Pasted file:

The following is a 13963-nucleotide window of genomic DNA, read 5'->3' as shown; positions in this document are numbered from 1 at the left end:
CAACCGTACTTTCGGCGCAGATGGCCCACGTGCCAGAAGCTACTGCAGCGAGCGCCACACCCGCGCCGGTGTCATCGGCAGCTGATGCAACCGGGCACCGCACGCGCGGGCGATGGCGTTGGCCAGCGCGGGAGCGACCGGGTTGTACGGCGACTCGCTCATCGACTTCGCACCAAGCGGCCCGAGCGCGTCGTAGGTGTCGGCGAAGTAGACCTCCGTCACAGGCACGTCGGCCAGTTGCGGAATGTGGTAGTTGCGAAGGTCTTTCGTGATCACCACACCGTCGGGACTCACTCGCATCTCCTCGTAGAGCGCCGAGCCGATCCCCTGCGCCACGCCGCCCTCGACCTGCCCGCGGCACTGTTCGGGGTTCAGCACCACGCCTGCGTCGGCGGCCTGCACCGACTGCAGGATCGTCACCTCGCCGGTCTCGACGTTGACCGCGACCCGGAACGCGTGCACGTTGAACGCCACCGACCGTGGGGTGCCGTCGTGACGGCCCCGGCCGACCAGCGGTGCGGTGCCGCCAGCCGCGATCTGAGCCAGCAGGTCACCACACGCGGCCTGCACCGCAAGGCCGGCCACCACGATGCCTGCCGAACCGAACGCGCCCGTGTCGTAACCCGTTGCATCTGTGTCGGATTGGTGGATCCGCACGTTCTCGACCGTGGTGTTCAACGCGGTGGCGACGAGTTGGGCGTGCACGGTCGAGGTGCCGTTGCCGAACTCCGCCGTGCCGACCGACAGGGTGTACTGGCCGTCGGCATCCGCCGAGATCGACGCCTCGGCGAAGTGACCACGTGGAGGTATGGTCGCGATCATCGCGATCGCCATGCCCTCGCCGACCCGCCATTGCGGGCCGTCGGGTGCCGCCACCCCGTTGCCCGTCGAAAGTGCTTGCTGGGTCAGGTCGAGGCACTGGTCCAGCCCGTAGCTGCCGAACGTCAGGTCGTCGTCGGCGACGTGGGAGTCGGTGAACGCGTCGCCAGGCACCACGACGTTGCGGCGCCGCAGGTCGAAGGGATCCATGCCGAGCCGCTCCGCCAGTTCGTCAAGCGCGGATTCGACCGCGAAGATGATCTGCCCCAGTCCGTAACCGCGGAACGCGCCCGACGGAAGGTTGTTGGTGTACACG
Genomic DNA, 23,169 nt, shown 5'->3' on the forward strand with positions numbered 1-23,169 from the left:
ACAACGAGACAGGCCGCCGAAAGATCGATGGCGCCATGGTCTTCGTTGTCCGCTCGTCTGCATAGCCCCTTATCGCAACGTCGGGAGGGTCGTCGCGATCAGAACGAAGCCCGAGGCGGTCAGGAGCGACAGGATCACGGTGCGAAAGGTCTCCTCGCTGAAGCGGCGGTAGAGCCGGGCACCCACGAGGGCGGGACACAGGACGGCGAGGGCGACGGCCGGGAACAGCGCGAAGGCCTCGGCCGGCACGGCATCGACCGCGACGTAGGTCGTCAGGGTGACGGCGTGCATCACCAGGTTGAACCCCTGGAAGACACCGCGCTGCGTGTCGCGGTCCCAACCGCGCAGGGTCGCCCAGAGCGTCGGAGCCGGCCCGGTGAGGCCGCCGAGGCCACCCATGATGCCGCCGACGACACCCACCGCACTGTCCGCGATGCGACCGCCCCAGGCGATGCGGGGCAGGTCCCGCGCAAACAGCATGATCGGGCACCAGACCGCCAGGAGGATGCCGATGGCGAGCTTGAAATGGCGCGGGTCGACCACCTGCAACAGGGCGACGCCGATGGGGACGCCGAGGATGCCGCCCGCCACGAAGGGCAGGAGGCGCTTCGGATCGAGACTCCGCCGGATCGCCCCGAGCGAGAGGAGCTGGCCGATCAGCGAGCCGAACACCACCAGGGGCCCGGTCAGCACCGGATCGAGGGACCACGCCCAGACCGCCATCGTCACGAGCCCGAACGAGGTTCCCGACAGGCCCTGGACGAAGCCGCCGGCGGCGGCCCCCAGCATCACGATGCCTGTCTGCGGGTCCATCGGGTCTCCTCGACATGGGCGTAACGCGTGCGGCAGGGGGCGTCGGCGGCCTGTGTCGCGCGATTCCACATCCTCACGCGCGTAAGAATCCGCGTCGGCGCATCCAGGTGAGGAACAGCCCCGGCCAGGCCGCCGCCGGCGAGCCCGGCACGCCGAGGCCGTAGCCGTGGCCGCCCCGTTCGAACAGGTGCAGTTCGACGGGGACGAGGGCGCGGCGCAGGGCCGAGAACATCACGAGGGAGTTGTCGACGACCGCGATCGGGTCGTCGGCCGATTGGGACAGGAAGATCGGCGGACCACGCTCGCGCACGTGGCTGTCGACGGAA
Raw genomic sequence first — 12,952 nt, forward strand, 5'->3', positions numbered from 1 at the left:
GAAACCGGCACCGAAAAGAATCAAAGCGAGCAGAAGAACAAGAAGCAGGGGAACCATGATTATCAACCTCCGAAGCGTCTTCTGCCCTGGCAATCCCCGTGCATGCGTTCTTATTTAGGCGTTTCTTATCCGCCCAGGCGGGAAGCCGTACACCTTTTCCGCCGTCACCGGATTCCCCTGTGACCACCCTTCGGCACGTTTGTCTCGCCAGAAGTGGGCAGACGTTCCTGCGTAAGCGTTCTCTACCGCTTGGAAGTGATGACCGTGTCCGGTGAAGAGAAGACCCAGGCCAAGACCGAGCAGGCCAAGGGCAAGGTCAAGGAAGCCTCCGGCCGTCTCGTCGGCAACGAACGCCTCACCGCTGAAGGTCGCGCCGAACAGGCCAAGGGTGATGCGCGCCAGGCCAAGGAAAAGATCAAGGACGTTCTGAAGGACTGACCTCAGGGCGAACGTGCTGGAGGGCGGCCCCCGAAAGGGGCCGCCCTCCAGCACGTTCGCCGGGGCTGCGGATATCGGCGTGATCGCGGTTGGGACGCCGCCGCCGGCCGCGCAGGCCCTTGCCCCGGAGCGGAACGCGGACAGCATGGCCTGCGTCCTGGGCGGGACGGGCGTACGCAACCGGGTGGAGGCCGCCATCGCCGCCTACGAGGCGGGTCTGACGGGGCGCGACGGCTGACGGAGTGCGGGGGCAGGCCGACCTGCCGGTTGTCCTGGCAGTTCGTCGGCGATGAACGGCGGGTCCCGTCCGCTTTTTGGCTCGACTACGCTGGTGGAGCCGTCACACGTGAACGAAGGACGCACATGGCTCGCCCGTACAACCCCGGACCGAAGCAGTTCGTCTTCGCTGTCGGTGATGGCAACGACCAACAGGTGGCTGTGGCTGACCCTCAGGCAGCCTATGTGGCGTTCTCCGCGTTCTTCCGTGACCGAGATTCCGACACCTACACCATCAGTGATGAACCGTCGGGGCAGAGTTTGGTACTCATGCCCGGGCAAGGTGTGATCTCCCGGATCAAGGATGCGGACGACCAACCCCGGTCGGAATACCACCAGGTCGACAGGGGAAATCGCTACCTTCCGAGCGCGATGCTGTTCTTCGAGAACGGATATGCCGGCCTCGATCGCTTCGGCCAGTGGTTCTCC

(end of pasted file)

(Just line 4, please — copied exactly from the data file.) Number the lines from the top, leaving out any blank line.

ACAACGAGACAGGCCGCCGAAAGATCGATGGCGCCATGGTCTTCGTTGTCCGCTCGTCTGCATAGCCCCTTATCGCAACGTCGGGAGGGTCGTCGCGATCAGAACGAAGCCCGAGGCGGTCAGGAGCGACAGGATCACGGTGCGAAAGGTCTCCTCGCTGAAGCGGCGGTAGAGCCGGGCACCCACGAGGGCGGGACACAGGACGGCGAGGGCGACGGCCGGGAACAGCGCGAAGGCCTCGGCCGGCACGGCATCGACCGCGACGTAGGTCGTCAGGGTGACGGCGTGCATCACCAGGTTGAACCCCTGGAAGACACCGCGCTGCGTGTCGCGGTCCCAACCGCGCAGGGTCGCCCAGAGCGTCGGAGCCGGCCCGGTGAGGCCGCCGAGGCCACCCATGATGCCGCCGACGACACCCACCGCACTGTCCGCGATGCGACCGCCCCAGGCGATGCGGGGCAGGTCCCGCGCAAACAGCATGATCGGGCACCAGACCGCCAGGAGGATGCCGATGGCGAGCTTGAAATGGCGCGGGTCGACCACCTGCAACAGGGCGACGCCGATGGGGACGCCGAGGATGCCGCCCGCCACGAAGGGCAGGAGGCGCTTCGGATCGAGACTCCGCCGGATCGCCCCGAGCGAGAGGAGCTGGCCGATCAGCGAGCCGAACACCACCAGGGGCCCGGTCAGCACCGGATCGAGGGACCACGCCCAGACCGCCATCGTCACGAGCCCGAACGAGGTTCCCGACAGGCCCTGGACGAAGCCGCCGGCGGCGGCCCCCAGCATCACGATGCCTGTCTGCGGGTCCATCGGGTCTCCTCGACATGGGCGTAACGCGTGCGGCAGGGGGCGTCGGCGGCCTGTGTCGCGCGATTCCACATCCTCACGCGCGTAAGAATCCGCGTCGGCGCATCCAGGTGAGGAACAGCCCCGGCCAGGCCGCCGCCGGCGAGCCCGGCACGCCGAGGCCGTAGCCGTGGCCGCCCCGTTCGAACAGGTGCAGTTCGACGGGGACGAGGGCGCGGCGCAGGGCCGAGAACATCACGAGGGAGTTGTCGACGACCGCGATCGGGTCGTCGGCCGATTGGGACAGGAAGATCGGCGGACCACGCTCGCGCACGTGGCTGTCGACGGAA